Parashat Korach 5781
Rabbi Meir Sendor
Israel’s political system is going through dangerous convulsions at the moment, with some alarming similarities to the recent elections in the United States and to the toxic cancel culture that continues to plague American society. One of the essential skills necessary for a healthy democracy is the ability to disagree with mutual respect and camaraderie, a skill addressed in an important Mishnah in Pirkei Avot:
משנה מסכת אבות פרק ה משנה יז
כל מחלוקת שהיא לשם שמים סופה להתקיים ושאינה לשם שמים אין סופה להתקיים איזו היא מחלוקת שהיא לשם שמים זו מחלוקת הלל ושמאי ושאינה לשם שמים זו מחלוקת קרח וכל עדתו:
Any dispute that is for the sake of Heaven will ultimately endure; that is not for the sake of Heaven will not ultimately endure. What is a dispute that is for the sake of Heaven? This is a dispute between Hillel and Shammai. And not for the sake of Heaven? The dispute of Korach and his congregation.
This Mishnah needs some unpacking. There is asymmetry in the text. The example of a positive dispute names both sides – Hillel and Shammai. But the negative example lists only one side – Korach and his congregation. And how can you distinguish between an argument that is for the sake of Heaven and one that is not? And more generally, we usually think of a dispute as a negative relationship, and unanimous agreement as the ideal. Yet here the Mishnah praises disputes for the sake of Heaven and promises that they will not be resolved.
It’s clear in this week’s parashah that Korach and his congregation are challenging Moshe and Aharon – so why aren’t Moshe and Aharon listed in the Mishnah? The Mishnah is signaling that Korach was not really attempting to argue with Moshe and Aharon, but against them. This argument did not have two sides. Korach and his group confronted them to cancel them. Rabbi Yosef Alashkar in Mirkevet haMishneh notes:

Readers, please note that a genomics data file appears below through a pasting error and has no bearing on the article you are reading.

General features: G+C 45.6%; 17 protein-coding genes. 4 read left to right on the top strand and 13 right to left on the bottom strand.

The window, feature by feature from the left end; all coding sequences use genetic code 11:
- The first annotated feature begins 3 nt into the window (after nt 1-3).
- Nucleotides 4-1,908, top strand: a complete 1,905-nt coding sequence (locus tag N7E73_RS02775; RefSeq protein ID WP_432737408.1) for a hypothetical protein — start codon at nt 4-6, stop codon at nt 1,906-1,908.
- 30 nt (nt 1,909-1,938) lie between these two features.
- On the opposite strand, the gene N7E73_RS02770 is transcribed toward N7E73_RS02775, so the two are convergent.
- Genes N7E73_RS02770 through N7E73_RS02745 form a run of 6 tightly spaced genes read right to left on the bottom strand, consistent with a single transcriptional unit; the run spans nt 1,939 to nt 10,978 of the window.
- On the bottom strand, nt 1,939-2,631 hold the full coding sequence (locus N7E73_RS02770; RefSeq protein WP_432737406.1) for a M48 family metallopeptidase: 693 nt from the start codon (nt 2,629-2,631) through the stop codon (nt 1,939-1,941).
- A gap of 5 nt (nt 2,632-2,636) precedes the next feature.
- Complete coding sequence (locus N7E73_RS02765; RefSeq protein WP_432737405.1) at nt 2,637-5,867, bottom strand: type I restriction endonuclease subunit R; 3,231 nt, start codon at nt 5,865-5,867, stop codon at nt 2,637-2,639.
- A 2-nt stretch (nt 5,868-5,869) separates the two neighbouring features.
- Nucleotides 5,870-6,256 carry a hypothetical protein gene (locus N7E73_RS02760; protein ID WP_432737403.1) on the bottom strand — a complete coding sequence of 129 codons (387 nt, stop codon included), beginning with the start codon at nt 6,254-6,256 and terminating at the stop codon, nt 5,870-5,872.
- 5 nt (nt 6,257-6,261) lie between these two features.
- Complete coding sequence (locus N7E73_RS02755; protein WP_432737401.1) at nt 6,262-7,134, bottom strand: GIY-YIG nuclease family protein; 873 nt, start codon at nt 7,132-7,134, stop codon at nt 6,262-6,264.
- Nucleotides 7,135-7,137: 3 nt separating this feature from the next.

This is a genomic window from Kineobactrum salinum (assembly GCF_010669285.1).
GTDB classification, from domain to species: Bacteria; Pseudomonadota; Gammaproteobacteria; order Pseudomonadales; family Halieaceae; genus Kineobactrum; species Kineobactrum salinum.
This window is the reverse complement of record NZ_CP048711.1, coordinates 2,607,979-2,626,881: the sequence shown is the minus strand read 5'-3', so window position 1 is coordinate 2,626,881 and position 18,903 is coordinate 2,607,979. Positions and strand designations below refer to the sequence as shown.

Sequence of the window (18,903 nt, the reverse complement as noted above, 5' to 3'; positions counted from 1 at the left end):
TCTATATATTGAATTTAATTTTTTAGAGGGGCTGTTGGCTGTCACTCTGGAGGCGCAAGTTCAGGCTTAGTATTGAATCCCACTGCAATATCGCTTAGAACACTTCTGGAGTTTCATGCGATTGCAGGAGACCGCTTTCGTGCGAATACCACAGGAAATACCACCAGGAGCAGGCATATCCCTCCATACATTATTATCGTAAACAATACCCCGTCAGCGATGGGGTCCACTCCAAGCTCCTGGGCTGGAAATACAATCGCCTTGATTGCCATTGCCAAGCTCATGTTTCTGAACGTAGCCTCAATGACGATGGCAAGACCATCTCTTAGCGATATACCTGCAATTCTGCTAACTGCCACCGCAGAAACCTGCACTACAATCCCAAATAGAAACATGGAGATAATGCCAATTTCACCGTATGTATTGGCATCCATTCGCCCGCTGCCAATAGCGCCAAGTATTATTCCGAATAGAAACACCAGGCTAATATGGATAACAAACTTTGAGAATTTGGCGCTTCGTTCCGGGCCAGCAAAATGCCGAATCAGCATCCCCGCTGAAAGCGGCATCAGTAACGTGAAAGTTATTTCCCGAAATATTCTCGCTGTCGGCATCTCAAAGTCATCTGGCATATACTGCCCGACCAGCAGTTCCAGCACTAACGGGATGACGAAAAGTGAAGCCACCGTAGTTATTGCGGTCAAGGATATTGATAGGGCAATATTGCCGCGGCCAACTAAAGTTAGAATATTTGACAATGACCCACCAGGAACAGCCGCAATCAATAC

יש כתות שאין כונתם כי אם להתגבר על חבירו, ולנצחו בטענות, ואעפ”י שידע בהם שהם כוזבות. ולכן כל אחד יבקש לסתור דברי חבירו באי זה אופן שיהיה… אמנם המחלקת שאינה לשם שמים, היא מחלקת קרח ועדתו עם משה, שלא היתה כוונתם כי אם לנצחון ולעקור שרש.
There are groups whose only intent is to dominate their colleagues, to win with their arguments even though they know they are false. Therefore they try to destroy the positions of their colleagues in any way they can… Indeed, a dispute that is not for the sake of Heaven is like that of Korach and his congregation against Moshe, for their intent was only to win and to uproot.
This is one sign of a dispute that is not for the sake of Heaven – when one side delegitimizes the other. By contrast, Hillel and Shammai and their respective students argued over serious legal issues – together. Both sides are named, a sign that, despite serious disagreement, each respected the other and their sincere concern for true and the good, for the sake of Heaven.
The motives of the disputants are also essential to determining the moral standing of the argument. Korach frames his argument as on behalf of the people, “the whole congregation, they are all holy, and HaShem is in their midst, so why do you lift yourselves above the congregation of God (Num. 16:3).” The midrashim and commentators see through this populist position as self-serving demagoguery. But even without reading between the lines, it’s clear that Korach is not trying to enlist Moshe and Aharon’s help to address discontent among the people. Rather than persuasive and collaborative, the tone is combative, the antithesis of the holiness and divine inspiration Korach purports to represent.
The Mishnah contrasts the cancel culture of Korach with the way that Hillel and Shammai and their respective students argued. The commentators note that the great sages Hillel and Shammai actually had only a few unresolved arguments over correct halakhic practice, but their students had many serious disagreements over fundamental issues of halakhah (see, e.g., Maimonides, Commentary on the Mishnah, Introduction). The Gemara Yevamot (14b) lists some of those thorny disagreements that dealt with marriage and divorce, which have significant impact on the personal status of individuals and their offspring and their eligibility to marry according to halakhah. Then the Gemara declares that even though they disagreed on these important points, even so: